Life is about to get more difficult for holiday-let landlords and second homeowners, as tough measures are being introduced in Wales to ameliorate the housing crisis, says Alun Evans, a partner in the largest independent accounting firm in Wales, Bevan Buckland LLP.
Alun says: “Many first-time buyers and local families will welcome the Welsh Government announcement of an increase to the maximum level of council tax premiums for second homes allied with new local council tax rules for holiday lets. First time buyers and people who are struggling to buy or rent property in their local community are likely to benefit – but, of course, on the other side of that coin, these measures will hit landlords very hard in the pocket, and may impact the economic benefit of the tourism trade in rural areas. It is vital that property owners and potential buyers examine the implications of these changes and take professional financial advice.”
The changes are part of a drive to address the issue of second homes and unaffordable housing facing communities in Wales, using the planning, property and taxation systems to try to redress some of the imbalance in the market in recent years. In practice, the maximum level at which local authorities can set council tax premiums on second homes and long-term empty properties will be increased to 300 percent, effective from April 2023.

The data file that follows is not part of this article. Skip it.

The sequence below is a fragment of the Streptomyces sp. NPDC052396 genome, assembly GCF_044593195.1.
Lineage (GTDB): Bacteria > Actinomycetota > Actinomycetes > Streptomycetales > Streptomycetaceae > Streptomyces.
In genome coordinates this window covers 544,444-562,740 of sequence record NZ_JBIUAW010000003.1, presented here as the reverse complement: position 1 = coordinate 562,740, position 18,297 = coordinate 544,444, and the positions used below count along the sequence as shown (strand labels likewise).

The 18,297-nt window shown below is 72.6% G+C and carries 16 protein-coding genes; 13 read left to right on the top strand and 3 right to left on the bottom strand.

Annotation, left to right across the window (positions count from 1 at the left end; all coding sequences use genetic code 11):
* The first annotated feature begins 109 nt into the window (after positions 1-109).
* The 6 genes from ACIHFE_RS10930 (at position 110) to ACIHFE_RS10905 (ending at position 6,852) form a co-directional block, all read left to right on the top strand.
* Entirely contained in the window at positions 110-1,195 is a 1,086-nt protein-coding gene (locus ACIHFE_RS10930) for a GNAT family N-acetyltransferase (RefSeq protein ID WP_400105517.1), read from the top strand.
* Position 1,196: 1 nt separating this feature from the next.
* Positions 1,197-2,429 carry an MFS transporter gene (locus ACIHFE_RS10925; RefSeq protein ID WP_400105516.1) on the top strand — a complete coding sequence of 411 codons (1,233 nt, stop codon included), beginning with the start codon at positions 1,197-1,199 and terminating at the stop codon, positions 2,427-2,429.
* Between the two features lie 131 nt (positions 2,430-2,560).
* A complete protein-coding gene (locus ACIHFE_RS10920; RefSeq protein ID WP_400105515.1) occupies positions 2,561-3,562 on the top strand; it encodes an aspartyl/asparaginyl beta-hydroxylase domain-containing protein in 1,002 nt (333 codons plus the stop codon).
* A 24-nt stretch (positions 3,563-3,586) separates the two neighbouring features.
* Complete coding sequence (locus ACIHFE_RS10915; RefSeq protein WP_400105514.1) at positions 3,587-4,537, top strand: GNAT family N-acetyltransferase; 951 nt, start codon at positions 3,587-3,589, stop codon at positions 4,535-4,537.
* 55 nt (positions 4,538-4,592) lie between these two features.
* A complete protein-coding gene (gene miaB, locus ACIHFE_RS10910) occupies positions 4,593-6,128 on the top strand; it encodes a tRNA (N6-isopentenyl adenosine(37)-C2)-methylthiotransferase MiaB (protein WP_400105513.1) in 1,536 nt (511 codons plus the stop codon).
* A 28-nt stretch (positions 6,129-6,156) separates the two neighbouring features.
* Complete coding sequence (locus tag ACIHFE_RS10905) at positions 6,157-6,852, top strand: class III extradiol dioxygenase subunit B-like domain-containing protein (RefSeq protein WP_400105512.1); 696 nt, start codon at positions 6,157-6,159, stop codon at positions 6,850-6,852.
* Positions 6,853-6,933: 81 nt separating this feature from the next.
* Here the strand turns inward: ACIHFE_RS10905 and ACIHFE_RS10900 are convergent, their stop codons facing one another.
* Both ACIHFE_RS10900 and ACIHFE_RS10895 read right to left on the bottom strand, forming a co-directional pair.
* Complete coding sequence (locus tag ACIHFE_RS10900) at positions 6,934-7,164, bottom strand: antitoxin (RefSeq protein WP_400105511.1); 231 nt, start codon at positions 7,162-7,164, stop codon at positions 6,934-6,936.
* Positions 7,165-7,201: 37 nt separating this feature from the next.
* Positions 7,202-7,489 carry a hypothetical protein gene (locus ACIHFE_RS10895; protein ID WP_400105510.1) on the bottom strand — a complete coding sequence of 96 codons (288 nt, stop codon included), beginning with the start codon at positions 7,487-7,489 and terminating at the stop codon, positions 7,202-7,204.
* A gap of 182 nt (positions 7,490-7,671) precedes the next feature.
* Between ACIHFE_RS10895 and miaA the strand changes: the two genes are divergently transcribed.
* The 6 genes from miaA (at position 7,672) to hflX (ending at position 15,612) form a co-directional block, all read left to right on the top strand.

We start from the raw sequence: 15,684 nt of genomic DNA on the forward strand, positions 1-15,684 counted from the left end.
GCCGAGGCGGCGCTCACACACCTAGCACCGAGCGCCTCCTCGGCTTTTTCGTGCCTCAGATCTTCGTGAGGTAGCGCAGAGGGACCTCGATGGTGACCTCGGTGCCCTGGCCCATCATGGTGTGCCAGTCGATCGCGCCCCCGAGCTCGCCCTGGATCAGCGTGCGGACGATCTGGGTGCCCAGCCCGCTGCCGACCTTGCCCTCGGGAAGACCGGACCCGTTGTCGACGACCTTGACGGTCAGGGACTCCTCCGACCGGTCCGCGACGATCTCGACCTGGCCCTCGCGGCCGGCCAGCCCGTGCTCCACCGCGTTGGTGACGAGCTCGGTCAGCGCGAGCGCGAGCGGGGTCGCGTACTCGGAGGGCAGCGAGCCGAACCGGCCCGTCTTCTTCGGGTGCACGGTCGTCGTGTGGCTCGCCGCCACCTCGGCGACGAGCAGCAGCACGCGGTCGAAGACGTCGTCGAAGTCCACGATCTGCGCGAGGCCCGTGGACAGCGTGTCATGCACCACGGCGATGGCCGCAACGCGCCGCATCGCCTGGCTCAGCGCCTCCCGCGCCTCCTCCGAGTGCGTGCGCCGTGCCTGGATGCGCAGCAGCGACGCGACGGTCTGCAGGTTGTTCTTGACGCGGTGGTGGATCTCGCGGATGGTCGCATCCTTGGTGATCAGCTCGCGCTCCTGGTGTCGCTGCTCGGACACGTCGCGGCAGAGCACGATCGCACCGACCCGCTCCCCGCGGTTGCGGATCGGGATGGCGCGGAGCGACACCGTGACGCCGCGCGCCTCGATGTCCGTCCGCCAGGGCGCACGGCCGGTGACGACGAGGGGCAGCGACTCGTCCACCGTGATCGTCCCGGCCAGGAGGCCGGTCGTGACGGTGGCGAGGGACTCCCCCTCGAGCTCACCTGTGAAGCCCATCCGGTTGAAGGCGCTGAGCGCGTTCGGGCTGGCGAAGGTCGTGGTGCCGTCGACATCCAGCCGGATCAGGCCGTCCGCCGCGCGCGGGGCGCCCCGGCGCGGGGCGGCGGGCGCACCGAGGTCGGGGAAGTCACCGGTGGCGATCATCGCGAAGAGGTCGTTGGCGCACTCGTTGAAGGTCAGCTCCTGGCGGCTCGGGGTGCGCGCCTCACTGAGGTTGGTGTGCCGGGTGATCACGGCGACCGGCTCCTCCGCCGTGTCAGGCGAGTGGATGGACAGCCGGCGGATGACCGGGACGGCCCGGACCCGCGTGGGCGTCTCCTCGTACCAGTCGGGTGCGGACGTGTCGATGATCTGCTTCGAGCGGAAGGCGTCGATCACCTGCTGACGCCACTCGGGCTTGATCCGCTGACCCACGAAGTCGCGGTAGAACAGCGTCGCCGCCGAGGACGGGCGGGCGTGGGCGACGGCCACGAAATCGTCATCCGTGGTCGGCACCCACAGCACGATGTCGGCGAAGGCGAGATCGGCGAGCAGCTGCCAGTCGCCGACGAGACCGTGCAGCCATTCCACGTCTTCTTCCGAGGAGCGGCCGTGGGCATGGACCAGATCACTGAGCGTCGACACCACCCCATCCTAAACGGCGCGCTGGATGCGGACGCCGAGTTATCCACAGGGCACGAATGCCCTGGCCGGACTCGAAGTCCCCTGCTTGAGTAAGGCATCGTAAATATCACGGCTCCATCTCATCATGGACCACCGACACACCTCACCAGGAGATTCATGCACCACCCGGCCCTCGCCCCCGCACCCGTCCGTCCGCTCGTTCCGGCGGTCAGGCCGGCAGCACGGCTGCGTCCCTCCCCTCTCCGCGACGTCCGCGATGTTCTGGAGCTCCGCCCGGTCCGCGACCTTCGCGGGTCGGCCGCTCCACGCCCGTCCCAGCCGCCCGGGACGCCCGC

This will enable councils to decide the council tax level which is appropriate for their local circumstances and they will be able to apply different premiums to second homes and to long-term empty dwellings. Premiums are currently set at a maximum level of 100 percent and they were paid on more than 23,000 properties in Wales this year.
The criteria for self-catering accommodation being liable for business rates instead of council tax will also change from April 2023, so a high number of landlords will be affected by this. Currently, properties that are available to let for at least 140 days, and that are actually let for at least 70 days, pay business rates rather than council tax. Most small holiday lets take advantage of small business rates relief so that no rates are payable. The change will increase these thresholds to being available to let for at least 252 days and actually let for at least 182 days in any 12-month period. The change is intended to give clearer evidence that the properties concerned are being let regularly as part of genuine holiday accommodation businesses making a real contribution to the local economy. Interestingly there are no proposed changes to the income tax definition of a furnished holiday let business which remains at being available to let for 210 days and physically let for 105 days.
Bevan Buckland LLP is the largest independent accountancy firm in Wales providing practical support and strategic accounting, tax and financial planning advice for small to medium-sized businesses. Headquartered in Swansea, the firm has offices in Carmarthen, Pembroke, Haverfordwest, Cowbridge and St David’s.
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